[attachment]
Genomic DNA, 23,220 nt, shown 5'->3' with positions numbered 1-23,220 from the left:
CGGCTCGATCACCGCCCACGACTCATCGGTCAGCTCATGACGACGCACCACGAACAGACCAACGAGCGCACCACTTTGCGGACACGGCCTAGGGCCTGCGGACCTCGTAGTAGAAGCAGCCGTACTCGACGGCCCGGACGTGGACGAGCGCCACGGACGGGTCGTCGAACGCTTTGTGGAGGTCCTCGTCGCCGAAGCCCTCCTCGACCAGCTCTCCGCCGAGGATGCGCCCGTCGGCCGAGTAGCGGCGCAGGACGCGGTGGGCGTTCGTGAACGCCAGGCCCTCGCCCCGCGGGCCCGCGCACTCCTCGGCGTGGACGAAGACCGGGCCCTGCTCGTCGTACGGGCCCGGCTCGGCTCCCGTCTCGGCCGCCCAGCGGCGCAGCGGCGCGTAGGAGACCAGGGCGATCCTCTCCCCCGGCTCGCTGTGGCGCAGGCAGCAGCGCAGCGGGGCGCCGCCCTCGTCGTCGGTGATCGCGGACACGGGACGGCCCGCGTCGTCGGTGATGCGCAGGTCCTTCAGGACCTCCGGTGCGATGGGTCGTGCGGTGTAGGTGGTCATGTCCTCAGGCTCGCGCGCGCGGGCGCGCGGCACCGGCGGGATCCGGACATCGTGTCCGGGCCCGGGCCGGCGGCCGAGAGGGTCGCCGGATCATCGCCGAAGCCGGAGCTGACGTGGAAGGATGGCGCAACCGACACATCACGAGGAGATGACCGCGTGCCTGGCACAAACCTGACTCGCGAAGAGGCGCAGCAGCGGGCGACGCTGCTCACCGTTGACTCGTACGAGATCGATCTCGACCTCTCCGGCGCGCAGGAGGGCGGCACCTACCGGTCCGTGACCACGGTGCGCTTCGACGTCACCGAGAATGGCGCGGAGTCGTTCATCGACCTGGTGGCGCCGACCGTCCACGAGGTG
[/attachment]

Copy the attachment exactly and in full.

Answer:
Genomic DNA, 23,220 nt, shown 5'->3' with positions numbered 1-23,220 from the left:
CGGCTCGATCACCGCCCACGACTCATCGGTCAGCTCATGACGACGCACCACGAACAGACCAACGAGCGCACCACTTTGCGGACACGGCCTAGGGCCTGCGGACCTCGTAGTAGAAGCAGCCGTACTCGACGGCCCGGACGTGGACGAGCGCCACGGACGGGTCGTCGAACGCTTTGTGGAGGTCCTCGTCGCCGAAGCCCTCCTCGACCAGCTCTCCGCCGAGGATGCGCCCGTCGGCCGAGTAGCGGCGCAGGACGCGGTGGGCGTTCGTGAACGCCAGGCCCTCGCCCCGCGGGCCCGCGCACTCCTCGGCGTGGACGAAGACCGGGCCCTGCTCGTCGTACGGGCCCGGCTCGGCTCCCGTCTCGGCCGCCCAGCGGCGCAGCGGCGCGTAGGAGACCAGGGCGATCCTCTCCCCCGGCTCGCTGTGGCGCAGGCAGCAGCGCAGCGGGGCGCCGCCCTCGTCGTCGGTGATCGCGGACACGGGACGGCCCGCGTCGTCGGTGATGCGCAGGTCCTTCAGGACCTCCGGTGCGATGGGTCGTGCGGTGTAGGTGGTCATGTCCTCAGGCTCGCGCGCGCGGGCGCGCGGCACCGGCGGGATCCGGACATCGTGTCCGGGCCCGGGCCGGCGGCCGAGAGGGTCGCCGGATCATCGCCGAAGCCGGAGCTGACGTGGAAGGATGGCGCAACCGACACATCACGAGGAGATGACCGCGTGCCTGGCACAAACCTGACTCGCGAAGAGGCGCAGCAGCGGGCGACGCTGCTCACCGTTGACTCGTACGAGATCGATCTCGACCTCTCCGGCGCGCAGGAGGGCGGCACCTACCGGTCCGTGACCACGGTGCGCTTCGACGTCACCGAGAATGGCGCGGAGTCGTTCATCGACCTGGTGGCGCCGACCGTCCACGAGGTG